Drowsiness/fatigue may play a role in crashes attributed to other causes. About one million crashes annually — one-sixth of all crashes — are thought to be produced by driver inattention/lapses. Sleep deprivation and fatigue make such lapses of attention more likely to occur.

NSF

In a 1999 NSF poll, 62% of all adults surveyed reported driving a car or other vehicle while feeling drowsy in the prior year. Twenty-seven percent reported that they had, at some time, dozed off while driving. Twenty-three percent of adults stated that they know someone who experienced a fall-asleep crash within the past year.

Postal Survey

In a 1996 postal survey of 9,000 male drivers in Britain, in which 51% responded (4,600), the drivers attributed 7% of their crashes in the previous three years to tiredness (sleepiness and/or fatigue).

National Truck Safety

At the 1995 National Truck Safety Summit driver fatigue was designated the number one priority for truck safety.

New York Police

People tend to fall asleep more on high-speed, long, boring, rural highways. New York police estimate that 30% of all fatal crashes along the New York Thruway occurred because the driver fell asleep at the wheel.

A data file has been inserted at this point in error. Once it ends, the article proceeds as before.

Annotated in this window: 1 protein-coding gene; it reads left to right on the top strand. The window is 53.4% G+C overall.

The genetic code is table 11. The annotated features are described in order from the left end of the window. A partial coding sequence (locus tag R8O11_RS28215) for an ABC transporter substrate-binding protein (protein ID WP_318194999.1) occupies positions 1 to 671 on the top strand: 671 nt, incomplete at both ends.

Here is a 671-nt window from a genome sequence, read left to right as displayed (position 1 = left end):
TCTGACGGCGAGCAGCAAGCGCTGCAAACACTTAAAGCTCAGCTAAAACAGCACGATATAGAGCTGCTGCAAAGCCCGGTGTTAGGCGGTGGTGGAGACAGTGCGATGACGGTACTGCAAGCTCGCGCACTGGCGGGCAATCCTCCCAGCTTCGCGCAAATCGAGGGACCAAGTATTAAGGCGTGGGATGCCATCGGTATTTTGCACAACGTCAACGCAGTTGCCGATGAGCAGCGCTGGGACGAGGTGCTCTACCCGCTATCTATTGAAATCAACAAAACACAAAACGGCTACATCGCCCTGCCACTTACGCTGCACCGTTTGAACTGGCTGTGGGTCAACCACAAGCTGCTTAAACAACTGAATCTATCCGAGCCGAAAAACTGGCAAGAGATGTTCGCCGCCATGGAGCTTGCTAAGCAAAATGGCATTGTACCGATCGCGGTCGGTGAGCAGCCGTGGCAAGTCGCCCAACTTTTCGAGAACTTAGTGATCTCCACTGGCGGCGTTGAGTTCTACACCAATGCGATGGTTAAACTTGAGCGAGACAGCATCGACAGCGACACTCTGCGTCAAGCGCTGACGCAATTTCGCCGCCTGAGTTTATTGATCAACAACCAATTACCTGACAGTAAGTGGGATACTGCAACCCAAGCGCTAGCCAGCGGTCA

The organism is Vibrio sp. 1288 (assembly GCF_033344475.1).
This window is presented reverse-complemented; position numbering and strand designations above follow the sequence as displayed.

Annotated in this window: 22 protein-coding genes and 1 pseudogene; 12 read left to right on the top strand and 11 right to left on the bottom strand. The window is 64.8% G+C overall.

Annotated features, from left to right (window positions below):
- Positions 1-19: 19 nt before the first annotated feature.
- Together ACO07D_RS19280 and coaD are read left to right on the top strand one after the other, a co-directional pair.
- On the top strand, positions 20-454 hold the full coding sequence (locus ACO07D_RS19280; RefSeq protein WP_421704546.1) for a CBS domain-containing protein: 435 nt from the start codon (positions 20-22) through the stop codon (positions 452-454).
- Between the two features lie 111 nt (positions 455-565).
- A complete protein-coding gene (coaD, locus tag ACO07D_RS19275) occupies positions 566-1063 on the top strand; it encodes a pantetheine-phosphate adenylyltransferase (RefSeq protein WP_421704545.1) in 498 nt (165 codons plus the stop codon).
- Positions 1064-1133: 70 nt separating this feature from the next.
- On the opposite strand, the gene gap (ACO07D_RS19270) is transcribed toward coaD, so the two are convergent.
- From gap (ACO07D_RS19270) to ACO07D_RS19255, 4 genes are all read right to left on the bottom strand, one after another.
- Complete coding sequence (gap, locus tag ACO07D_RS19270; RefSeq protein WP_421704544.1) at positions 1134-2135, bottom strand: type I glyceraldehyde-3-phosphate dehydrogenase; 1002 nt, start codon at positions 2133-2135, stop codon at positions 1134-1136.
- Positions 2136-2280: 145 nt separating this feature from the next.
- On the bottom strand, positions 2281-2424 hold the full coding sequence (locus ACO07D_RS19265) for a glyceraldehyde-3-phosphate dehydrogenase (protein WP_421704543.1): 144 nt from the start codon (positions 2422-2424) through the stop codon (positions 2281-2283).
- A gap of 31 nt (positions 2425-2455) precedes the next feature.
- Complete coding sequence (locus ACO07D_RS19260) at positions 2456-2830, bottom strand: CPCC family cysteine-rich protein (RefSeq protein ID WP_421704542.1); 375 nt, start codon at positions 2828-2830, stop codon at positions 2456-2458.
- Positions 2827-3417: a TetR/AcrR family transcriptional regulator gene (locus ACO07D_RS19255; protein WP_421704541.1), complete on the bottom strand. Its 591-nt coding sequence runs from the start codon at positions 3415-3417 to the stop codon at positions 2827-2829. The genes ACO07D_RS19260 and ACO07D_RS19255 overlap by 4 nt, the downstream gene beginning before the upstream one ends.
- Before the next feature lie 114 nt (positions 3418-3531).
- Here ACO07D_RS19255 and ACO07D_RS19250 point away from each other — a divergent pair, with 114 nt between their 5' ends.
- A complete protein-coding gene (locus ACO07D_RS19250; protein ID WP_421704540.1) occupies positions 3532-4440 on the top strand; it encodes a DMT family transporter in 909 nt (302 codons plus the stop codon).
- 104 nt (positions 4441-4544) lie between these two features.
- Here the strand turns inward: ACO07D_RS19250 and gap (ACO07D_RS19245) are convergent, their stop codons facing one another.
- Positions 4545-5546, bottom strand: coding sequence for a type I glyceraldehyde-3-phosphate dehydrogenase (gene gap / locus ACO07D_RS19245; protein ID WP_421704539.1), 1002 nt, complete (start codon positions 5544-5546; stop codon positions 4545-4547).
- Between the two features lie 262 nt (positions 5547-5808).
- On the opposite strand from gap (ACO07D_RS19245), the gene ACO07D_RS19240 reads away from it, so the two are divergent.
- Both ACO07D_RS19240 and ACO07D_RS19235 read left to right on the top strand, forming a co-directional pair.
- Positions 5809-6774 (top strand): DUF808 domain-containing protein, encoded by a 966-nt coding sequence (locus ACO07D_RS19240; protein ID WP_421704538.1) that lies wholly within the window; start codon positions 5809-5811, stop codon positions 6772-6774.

We would like to advise visitors to also view these other pages:

Driver tiredness is one of the most significant threats to safety of all road users. This is often seen as one of the "driver distractions" taking the eyes and concentration of the driver away from driving. Driver tiredness often leads to head-on collisions and rollover crashes.

On the Arrive Alive website this is discussed on several pages with reference to Driver tiredness, Driver Fatigue and Drowsiness.

Driver Fatigue and Road Safety

https://www.arrivealive.co.za/Driver-Fatigue

Driver Tiredness

https://www.arrivealive.co.za/Driver-Tiredness

Fatigue and Road Safety [Fleetwatch info for fleet operators]

https://www.arrivealive.co.za/Fatigue

European Report on Fatigue

https://www.arrivealive.co.za/documents/fatigue_Report.pdf

Driver Fatigue -Who is most ar Risk?

https://www.arrivealive.co.za/Driver-Fatigue-Who-is-most-at-Risk

Actions for the Drowsy Driver

https://www.arrivealive.co.za/Actions-For-The-Drowsy-Driver

Energy Drinks, Driver Alertness and Safe Driving

https://www.arrivealive.co.za/Energy-Drinks-Driver-Alertness-Tiredness-and-Safe-Driving

Endurance Sports, Driver Fatigue and Road Safety

https://www.arrivealive.co.za/Endurance-Sports-Driver-Fatigue-and-Road-Safety

Search Road Safety Articles

Latest Pages